Asia-Pacific

Malaysian FIs to Pilot Implementation of Climate Risk Taxonomy

This month, 12 financial institutions will commence a pilot to implement a principles-based taxonomy for classifying climate risk, one of a number of initiatives to build climate resilience.

BNM (Bank Negara Malaysia) and the SC (Securities Commission) have issued a joint statement outlining the financial sector’s key priorities for building climate resilience in the coming months.

Malaysia’s Joint Committee on Climate Change (JC3) held its third meeting on 14 September 2020, where members discussed progress on initiatives to build climate resilience within the local financial sector, and the focus of priorities for the next 12 months.

BNM and the SC say that members affirmed the importance of climate change management given the significant risks and systemic impact that climate events can inflict on lives and livelihoods.

“The current COVID-19 pandemic has highlighted the far reaching impact of similar global events, with demand and supply shocks spreading across borders,” the joint statement said. This has raised a further sense of urgency to the work of JC3 in supporting efforts to build resilience against climate and environmental-related events, and secure an orderly transition to a more sustainable economy.”

In December 2019, BNM consulted on a discussion paper on climate change and a principles-based taxonomy for classifying climate risk.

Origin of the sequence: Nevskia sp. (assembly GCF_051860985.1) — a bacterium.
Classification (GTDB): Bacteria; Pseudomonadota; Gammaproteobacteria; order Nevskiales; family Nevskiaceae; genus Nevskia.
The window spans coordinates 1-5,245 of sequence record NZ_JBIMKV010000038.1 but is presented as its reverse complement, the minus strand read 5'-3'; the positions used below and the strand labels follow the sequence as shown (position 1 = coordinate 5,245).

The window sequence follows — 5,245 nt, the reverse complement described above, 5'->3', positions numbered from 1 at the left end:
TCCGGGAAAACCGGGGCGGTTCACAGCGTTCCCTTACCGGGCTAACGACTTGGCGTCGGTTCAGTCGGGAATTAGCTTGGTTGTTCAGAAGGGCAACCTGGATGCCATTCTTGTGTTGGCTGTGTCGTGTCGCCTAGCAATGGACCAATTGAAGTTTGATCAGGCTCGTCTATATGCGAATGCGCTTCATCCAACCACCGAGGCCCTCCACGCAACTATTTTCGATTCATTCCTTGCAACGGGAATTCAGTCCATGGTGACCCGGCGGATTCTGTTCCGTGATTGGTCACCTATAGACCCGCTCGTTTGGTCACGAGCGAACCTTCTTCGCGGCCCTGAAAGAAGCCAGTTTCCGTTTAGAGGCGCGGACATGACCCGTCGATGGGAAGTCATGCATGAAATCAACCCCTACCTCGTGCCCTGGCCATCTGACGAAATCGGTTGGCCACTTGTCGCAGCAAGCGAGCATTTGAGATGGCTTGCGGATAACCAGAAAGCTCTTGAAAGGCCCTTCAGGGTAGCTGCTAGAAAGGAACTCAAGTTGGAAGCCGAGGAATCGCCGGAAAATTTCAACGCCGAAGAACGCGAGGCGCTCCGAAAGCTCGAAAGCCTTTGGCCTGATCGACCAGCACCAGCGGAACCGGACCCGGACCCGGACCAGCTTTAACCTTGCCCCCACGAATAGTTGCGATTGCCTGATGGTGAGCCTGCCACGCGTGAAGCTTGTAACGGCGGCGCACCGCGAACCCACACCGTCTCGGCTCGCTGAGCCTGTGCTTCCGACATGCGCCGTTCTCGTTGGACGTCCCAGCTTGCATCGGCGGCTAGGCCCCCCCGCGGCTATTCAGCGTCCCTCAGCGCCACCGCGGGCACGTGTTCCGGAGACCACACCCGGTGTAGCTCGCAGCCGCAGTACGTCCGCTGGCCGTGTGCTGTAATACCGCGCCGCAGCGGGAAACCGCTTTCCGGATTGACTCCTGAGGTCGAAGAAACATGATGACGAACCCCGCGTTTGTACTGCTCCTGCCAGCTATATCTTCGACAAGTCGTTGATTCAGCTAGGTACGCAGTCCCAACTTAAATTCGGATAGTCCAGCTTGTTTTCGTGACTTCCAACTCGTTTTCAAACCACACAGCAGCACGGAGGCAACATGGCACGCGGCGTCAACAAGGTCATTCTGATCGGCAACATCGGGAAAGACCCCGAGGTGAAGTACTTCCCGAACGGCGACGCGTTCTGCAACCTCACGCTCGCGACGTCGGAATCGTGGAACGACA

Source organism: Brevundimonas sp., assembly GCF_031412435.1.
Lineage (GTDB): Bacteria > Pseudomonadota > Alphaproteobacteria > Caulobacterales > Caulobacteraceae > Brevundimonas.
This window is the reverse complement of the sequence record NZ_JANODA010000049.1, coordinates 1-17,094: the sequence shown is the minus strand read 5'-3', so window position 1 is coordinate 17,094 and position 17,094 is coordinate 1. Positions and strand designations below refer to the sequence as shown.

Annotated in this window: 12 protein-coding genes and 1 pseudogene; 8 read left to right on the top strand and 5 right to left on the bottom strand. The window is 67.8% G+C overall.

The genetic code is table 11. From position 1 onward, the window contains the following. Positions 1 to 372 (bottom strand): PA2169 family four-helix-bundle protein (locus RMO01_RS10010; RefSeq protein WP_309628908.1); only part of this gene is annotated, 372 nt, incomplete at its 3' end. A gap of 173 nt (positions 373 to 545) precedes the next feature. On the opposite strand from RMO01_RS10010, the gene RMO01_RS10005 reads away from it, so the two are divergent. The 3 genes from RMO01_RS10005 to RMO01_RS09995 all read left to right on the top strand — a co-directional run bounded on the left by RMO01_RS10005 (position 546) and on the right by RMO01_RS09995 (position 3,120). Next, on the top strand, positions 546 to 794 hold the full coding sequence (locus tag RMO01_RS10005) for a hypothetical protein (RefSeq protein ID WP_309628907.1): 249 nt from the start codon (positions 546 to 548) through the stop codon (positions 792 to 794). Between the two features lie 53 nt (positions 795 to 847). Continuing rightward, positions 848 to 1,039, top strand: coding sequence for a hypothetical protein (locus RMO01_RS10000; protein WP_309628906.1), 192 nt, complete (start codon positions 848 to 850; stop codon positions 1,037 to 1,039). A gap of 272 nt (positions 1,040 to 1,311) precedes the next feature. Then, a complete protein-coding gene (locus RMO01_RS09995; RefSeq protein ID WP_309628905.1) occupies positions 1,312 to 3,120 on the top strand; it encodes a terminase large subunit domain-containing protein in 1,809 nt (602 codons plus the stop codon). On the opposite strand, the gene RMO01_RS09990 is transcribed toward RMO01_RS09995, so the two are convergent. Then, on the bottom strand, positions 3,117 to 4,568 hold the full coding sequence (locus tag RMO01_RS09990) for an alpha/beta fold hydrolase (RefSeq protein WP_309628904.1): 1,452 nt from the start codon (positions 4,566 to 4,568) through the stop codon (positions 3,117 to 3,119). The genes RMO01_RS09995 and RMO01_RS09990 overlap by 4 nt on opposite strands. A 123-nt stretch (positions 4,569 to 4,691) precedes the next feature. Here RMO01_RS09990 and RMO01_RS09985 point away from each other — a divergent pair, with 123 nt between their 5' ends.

According to the joint statement, a revised document will be published in early 2021, taking into account comments and suggestions received from more than 80 institutions. It will include enhancements to the classification system and scope of application, as well as additional guidance for implementation.

In parallel, 12 financial institution members of the JC3 will participate in a pilot implementation of the taxonomy, scheduled to commence this month.

During Monday’s meeting, members also provided input on the development of reference documents on climate risk management and scenario analysis which will be undertaken by a Jc3 sub-committee over the coming months to further strengthen risk management practices in the financial sector.

Members also discussed the results of an assessment conducted on climate-related disclosure practices across a sample of financial institutions operating in Malaysia based on recommendations of the TCFD (Task Force on Climate-related Financial Disclosures). Insights from the assessment will inform planned work on developing an application guide on climate-related disclosures, which will commence shortly as part of initiatives to improve the quality of disclosures.

Members discussed demand and supply conditions shaping the current green finance landscape in Malaysia, as well as key challenges to financial sector participants, including the paucity and fragmentation of information, gaps in technology knowledge, coordination issues and low visibility on national strategies. They also discussed plans to develop more structured technical capacity building programmes for financial industry participants.

As part of their priorities over the next 12 months, members committed to work towards wider adoption of the TCFD recommendations and advance concrete actions to pave the way for the adoption of disclosure standards by the industry in the immediate future.

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